magisterium–the teaching authority or function of the Roman Catholic Church
While history is full of great compromises, the peace made between science and religion ranks among the greatest.
As described by scientist and historian Jay Gould — in a seminal article he wrote for Natural History magazine — both science and religion are non-overlapping magisteria (NOMA). Science deals with fact, observation and theory, while religion tackles questions of meaning and moral value. And as long as each respects the boundaries of the other, they can peacefully coexist.
As dual magisteria, for a time, never the twain did meet. But according to the author of The Science Delusion, “Militant materialists rejected this principle of dual magisteria, dismissing it as intellectually dishonest, or seeing it as a refuge for the feeble-minded.” (Sheldrake, 2012)
Certainly, many religions — by their very nature — have a certain amount of built-in intransigence. But in her review of The Science Delusion, Mary Midgley acknowledges, “The ‘science delusion’ of his title is the current popular confidence in certain fixed assumptions — the exaltation of today’s science, not as the busy, constantly changing workshop that it actually is but as a final, infallible oracle preaching a crude kind of materialism.” Science became what it feared most, and now we all must live with the negative consequences of their broken truce.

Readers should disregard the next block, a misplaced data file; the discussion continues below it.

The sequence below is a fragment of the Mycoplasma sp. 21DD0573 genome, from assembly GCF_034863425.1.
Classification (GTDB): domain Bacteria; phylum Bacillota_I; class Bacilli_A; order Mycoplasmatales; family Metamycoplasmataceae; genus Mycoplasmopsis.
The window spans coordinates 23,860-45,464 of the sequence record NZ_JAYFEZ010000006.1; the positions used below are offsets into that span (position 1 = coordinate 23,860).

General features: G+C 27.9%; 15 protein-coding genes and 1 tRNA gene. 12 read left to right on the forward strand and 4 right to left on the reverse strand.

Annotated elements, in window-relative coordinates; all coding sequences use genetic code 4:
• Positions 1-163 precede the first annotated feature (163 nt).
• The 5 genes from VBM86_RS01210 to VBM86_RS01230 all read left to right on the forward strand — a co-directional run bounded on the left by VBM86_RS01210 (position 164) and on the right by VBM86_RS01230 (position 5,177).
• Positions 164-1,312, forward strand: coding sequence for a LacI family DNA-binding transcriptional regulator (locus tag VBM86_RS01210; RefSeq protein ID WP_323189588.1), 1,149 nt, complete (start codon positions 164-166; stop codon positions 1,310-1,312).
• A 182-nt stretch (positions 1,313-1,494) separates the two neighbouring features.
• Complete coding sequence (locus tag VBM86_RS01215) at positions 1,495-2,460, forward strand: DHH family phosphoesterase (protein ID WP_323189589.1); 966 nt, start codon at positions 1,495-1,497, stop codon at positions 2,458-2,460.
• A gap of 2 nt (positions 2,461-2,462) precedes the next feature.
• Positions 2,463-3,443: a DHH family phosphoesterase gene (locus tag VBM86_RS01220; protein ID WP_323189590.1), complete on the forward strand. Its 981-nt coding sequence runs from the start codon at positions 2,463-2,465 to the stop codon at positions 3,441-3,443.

Which brings me to the new dueling magisteria locked in a fight to control the nation’s education policy.
Between the advocates of a results-driven, standards-based education model and the advocates of a more traditional education model, there seems to be little room for compromise. In the recent past, the ideal classroom structure featured a teacher disseminating and contextualizing information to a room of eager students. Classrooms were environments where students not only learned but also developed the necessary skills to assign value and meaning.
The paradigm has now shifted to a classroom environment where students are expected to memorize a uniform and standard curriculum and later demonstrate their proficiency on a series of high-stakes tests. It’s hard to see how this obsessive focus on empiricism will generate the next generation of artists, writers, musicians, poets and polemicists — just a few of the professions that provide subtext and meaning to the human experience.
While there’s no “winning” this duel, a workable truce involves recognition, on both sides, that learning is a complex process. On the one hand, learning cannot be whittled down to bullet-pointed facts and multiple-choice tests. But on the other, innovation and imagination — for the vast majority of us — stem from a solid foundational grasp of basic subject matter. While standards must inform learning, focusing solely on measurable results robs classrooms of the vitality and spontaneity needed to produce students who know how to problem solve and think creatively.
The notion of non-overlapping magisteria, while well intentioned, is ultimately misguided and self-defeating because good ideas only become great ideas when they’re subjected to a rigorous and skeptical review process. And that can’t happen as long as we remain cloistered in our respective magisteria.